The Stupid Gamer

Video Games, Opinions, Thoughts, & Tomfoolery

The Stupid Gamer - Video Games, Opinions, Thoughts, & Tomfoolery

Portal 2 Review

For anyone who plays games, there’s nothing quite like the feeling of finishing a highly anticipated game with pure satisfaction. Portal 2 is that kind of game. I’m lucky enough to have it be my first Gamer Theory review.

Portal 2 is the sequel to Valve’s critically acclaimed Portal, which was included in 2007’s The Orange Box. For the unfamiliar, Portal was a bold experiment which called for players to create “portals” on the sides of walls and objects. Taking control of the silent protagonist, Chell, these portals allow the player to go through one portal entrance and reappear through the exit in a series of mind-boggling puzzles that rely on things such as moving boxes, pressing buttons, and using momentum to fly through portals to get to out of reach places. It was a game like no other. It was a short game, but oh-so-sweet. It was bold in concept, simple in gameplay, and very innovative and ambitious. In 2011, Valve’s little gaming experiment grows up as a fully loaded game, and one of the best experiences of the year.

The game is divided into two campaigns: a traditional single player experience and a cooperative campaign. The single player game is set decades after the events of the first game. It starts off strong with an interesting, mysterious setting and a witty new character named Wheatley to complement the return of everyone’s favorite villainess, GLaDOS, the computerized mainframe that controls Aperture Science. The character development is simply superb, and the writing exquisite. You’re not going to want to part with these characters after the game is over. The single player levels will start off familiar to veterans of the first game, but as you progress, the masterminds at Valve continually throw curve balls as you’re introduced to new game-changing elements. From light-beam bridges you must send through portals to mysterious gels that make you bounce or glide very fast, they really pushed their creativity. This package is beautifully presented through superb art, charming characters, and an engaging story. The puzzles can be extremely difficult, but never overly frustrating (although I would be lying if I said I never once shut the game off for a breather from this mentally taxing title).

What I call "light-beam bridges"

The co-op mode puts you and one other friend in control of Atlas and P-body, two silly robots you’re probably going to take quite the liking-to. The co-op game is arguably more creative than the single player game. The developers continued to flex their cerebral cortexes with their seemingly bottomless pool of ideas to make one of the most unique cooperative experiences to be found anywhere. The devious puzzles will definitely have you and your partner scratching your heads, but that’s okay, because while you’re trying to wrap your head around a new test chamber, you can occupy yourselves with the gestures you gain as you progress through the co-op mode that help express yourself to your partner. This is helpful for those lacking a microphone. Additionally, you can buy more gestures and hats via DLC (a hit or miss with fans).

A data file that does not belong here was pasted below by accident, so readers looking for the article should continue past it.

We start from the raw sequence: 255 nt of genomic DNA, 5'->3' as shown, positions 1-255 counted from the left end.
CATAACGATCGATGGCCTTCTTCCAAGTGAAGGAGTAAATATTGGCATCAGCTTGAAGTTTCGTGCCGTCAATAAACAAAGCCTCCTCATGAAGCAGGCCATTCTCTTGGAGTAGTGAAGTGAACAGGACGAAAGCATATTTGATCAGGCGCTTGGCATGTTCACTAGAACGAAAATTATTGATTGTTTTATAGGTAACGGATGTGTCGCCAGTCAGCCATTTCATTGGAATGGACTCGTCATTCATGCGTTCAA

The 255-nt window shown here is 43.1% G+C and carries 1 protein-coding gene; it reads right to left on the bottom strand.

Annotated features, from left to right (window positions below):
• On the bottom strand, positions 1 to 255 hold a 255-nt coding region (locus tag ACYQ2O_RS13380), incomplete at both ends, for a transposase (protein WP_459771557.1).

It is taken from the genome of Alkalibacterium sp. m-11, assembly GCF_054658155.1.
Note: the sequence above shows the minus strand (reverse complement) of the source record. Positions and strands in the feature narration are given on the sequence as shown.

Atlas (right) and P-body (left)

One final thing I want to mention is Valve’s platform agnostic approach they created for this game. PlayStation 3 owners can link their Steam account to their PlayStation Network account and have full access to their Steam friends list right from the PS3. Additionally, this means PS3 owners can play co-op with PC and Mac gamers. Now here’s the best part: included with every PS3 copy of the game is free access to the PC/Mac version of the game and cross-platform synchronization. Good deal, no? Xbox 360 players, unfortunately, are segregated in this arrangement, and can only play online with other Xbox Live users, so it wasn’t the perfect blessing.

And there you have it. Portal 2. I’m a fan, and hope you will be, too. Make sure you put this at the top of your lists, newcomers and veterans alike (although newcomers really, really should go play the first one beforehand).

5 out of 5 stars

Review: Steel Diver

Steel Diver has been kicking around at Nintendo for quite some time. The first time I played this game, it was a tech demo for the original DS at E3 back in 2004. It didn’t look quite as nice, and it wasn’t as refined, obviously, but the game was there in a very limited form. After the better part of a decade, Nintendo decided to dust the project off and give it a development team and a slot in the Nintendo 3DS launch lineup.